The reason that the question definition is key is because all further analytical planning actions stem from it. Question definition, while the job of the analyst, requires input from the consumers of the information. Interviewing those who will use the analysts’ output is key to deciding what any given analytical product will contain including how many metrics are needed, in what format, and how frequently they will need to be updated.  The unsophisticated organization derives metrics by default, in a post-hoc manner based around whatever data has happened to be collected. This approach is not likely to have the impact that a more carefully planned set of information tailored to the business needs will.

Additionally, some decision makers will believe they know exactly what data they want and need, and it is important that the analyst probe and make sure this is correct. Finding out what a particular metric will be used for, or why a specific piece of information is useful can uncover unintended interpretation mistakes (e.g. when a unique-id is not indicative of a unique user due to cookie expiration).  It is safe to say that while business owners often do not understand the data used to create particular metrics, they often have strong opinions about what the metrics mean. It is the job of the analyst to educate and redefine based around these shortcomings. Furthermore, the analyst should be aware of the myriad of data sources that are available for creating metrics from, helping to aid the business owner through discovery. This is a major reason it is critical to get the BI consumer/business decision maker to talk about what the questions they are trying to answer are rather than to expect them to rattle off a full list of needed metrics. The analyst defines the metrics based on the needs of the business owner. It is crucial that the analyst take an active, participatory role in the design stage rather than a passive “fast food order” style of design. You are a data educator – act like one.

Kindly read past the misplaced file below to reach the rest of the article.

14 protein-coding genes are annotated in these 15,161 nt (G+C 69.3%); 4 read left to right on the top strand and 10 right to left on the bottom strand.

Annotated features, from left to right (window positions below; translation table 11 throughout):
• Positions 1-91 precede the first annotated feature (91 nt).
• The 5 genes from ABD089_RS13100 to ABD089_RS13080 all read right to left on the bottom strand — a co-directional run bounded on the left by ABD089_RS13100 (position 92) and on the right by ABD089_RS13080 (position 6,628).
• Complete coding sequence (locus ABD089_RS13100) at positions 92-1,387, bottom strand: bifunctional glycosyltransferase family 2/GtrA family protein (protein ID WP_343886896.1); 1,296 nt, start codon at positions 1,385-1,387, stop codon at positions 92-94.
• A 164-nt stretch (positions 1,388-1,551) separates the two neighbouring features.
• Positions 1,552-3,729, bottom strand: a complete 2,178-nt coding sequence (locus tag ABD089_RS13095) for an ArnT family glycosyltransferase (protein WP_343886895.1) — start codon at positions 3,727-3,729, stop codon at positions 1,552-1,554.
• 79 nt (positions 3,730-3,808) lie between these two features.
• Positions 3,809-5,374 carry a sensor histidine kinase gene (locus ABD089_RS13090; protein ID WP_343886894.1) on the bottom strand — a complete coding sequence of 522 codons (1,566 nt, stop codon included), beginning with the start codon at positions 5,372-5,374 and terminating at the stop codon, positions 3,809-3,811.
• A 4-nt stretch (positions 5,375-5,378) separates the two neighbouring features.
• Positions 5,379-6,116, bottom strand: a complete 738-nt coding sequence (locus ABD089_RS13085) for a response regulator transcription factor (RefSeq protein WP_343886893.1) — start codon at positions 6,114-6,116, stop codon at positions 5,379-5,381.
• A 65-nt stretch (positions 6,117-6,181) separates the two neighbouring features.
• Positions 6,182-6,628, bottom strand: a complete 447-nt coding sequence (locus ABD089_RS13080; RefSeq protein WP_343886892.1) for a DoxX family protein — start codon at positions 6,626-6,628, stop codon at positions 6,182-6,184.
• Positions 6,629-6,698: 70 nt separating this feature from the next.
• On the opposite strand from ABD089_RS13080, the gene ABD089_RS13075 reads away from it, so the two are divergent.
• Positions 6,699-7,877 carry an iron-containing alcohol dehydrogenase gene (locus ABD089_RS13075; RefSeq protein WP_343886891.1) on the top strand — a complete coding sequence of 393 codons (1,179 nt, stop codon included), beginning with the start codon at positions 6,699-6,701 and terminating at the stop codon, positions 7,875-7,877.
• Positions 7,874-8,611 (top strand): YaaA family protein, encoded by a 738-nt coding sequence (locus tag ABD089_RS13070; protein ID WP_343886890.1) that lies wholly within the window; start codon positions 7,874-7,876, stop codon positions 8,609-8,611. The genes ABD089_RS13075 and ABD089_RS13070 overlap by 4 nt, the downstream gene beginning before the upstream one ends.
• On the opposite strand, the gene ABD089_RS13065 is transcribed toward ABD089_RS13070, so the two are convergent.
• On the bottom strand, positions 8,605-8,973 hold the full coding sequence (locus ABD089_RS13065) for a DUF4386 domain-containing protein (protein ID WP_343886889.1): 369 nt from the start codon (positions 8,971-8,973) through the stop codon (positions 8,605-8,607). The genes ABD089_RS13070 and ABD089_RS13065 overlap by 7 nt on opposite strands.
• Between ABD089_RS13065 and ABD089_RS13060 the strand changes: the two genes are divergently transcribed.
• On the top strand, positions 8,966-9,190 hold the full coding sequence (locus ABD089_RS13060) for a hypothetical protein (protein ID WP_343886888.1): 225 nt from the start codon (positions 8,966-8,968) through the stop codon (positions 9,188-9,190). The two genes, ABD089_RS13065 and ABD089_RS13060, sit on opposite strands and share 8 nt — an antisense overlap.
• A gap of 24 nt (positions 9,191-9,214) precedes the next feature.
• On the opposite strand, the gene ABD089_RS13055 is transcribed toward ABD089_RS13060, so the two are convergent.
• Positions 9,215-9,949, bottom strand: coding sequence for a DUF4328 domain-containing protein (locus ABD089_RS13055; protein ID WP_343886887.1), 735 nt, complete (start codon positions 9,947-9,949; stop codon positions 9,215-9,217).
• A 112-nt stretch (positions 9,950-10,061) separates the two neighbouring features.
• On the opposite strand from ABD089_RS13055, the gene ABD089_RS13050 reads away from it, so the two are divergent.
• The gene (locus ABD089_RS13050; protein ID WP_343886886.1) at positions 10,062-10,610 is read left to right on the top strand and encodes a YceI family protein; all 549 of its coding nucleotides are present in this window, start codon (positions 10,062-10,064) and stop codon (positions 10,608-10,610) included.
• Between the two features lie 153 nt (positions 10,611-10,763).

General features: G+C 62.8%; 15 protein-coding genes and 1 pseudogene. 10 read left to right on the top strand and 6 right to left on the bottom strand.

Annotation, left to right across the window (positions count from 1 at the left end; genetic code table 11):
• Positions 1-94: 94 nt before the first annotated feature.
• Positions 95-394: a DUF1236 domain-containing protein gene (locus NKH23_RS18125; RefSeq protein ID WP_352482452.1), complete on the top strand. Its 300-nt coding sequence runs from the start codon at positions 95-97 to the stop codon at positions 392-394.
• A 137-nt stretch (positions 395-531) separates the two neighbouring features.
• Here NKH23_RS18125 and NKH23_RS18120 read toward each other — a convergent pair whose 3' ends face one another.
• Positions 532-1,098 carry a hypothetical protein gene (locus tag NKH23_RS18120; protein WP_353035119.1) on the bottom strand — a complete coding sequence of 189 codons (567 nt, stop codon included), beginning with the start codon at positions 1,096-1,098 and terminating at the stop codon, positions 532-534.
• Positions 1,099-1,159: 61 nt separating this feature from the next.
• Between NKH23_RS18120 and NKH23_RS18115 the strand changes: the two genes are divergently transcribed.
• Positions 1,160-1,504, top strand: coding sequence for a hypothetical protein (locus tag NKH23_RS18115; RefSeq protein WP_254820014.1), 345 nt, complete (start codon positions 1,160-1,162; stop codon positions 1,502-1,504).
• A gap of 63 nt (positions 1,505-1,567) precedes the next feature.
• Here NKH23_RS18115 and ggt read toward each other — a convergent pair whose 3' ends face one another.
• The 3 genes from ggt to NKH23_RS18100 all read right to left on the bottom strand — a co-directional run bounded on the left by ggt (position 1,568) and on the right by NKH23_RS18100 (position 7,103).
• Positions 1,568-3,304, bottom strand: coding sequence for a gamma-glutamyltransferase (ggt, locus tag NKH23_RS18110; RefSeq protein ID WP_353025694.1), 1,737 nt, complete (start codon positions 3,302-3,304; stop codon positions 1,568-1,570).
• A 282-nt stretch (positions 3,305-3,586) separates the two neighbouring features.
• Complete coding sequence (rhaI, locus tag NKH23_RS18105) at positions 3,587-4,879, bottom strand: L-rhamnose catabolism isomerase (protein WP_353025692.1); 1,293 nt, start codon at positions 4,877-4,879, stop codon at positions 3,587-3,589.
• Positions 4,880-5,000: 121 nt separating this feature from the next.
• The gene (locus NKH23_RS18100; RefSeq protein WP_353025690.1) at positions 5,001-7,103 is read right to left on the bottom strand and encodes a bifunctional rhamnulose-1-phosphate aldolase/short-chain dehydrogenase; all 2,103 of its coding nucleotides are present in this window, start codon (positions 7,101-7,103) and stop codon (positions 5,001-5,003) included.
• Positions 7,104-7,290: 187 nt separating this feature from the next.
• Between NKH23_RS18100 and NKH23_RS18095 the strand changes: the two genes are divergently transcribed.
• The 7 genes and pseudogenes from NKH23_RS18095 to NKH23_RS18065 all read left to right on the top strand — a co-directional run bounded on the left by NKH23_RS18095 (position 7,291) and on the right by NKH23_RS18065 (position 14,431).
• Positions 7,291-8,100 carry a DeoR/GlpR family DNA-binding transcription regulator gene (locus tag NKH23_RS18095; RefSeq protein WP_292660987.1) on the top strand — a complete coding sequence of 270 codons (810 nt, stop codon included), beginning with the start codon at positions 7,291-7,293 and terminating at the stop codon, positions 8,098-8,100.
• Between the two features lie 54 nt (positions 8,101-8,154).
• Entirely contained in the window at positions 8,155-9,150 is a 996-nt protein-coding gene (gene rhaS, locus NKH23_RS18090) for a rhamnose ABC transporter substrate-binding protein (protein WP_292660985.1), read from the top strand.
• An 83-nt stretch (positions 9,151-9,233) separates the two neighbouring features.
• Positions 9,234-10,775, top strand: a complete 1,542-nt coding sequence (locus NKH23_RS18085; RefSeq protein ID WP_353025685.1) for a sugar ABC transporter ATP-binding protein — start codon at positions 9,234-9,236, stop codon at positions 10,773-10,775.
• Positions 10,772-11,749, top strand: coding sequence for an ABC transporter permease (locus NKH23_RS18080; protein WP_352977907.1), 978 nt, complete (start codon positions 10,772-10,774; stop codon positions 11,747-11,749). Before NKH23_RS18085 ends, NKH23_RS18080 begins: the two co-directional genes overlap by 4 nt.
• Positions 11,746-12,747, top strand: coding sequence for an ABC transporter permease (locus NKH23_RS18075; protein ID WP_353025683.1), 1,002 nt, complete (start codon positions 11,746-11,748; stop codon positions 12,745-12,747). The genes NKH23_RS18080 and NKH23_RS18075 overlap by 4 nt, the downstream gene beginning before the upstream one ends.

In closing, there are a number of additional steps to defining the mechanism necessary for answering the questions settled upon. Some questions require multiple metrics, new data collection, derivative metrics (e.g. time between purchases is derived from last purchase timestamp minus previous purchase timestamp), or a re-statement of the question due to limitations in available data. This layer of the design lies in between the initial question definition and the visual display of data, but again is key to successful execution of an analytic output. The analyst is an artist, a teacher, a designer, a data counselor, and a storyteller as well as being the one who knows the data. You can’t design an output mechanism if you don’t know what the input question is.

Question –> translates to data –> summarized by metrics –> interpreted by analysis –> converted to display –> answers or informs question

May 132013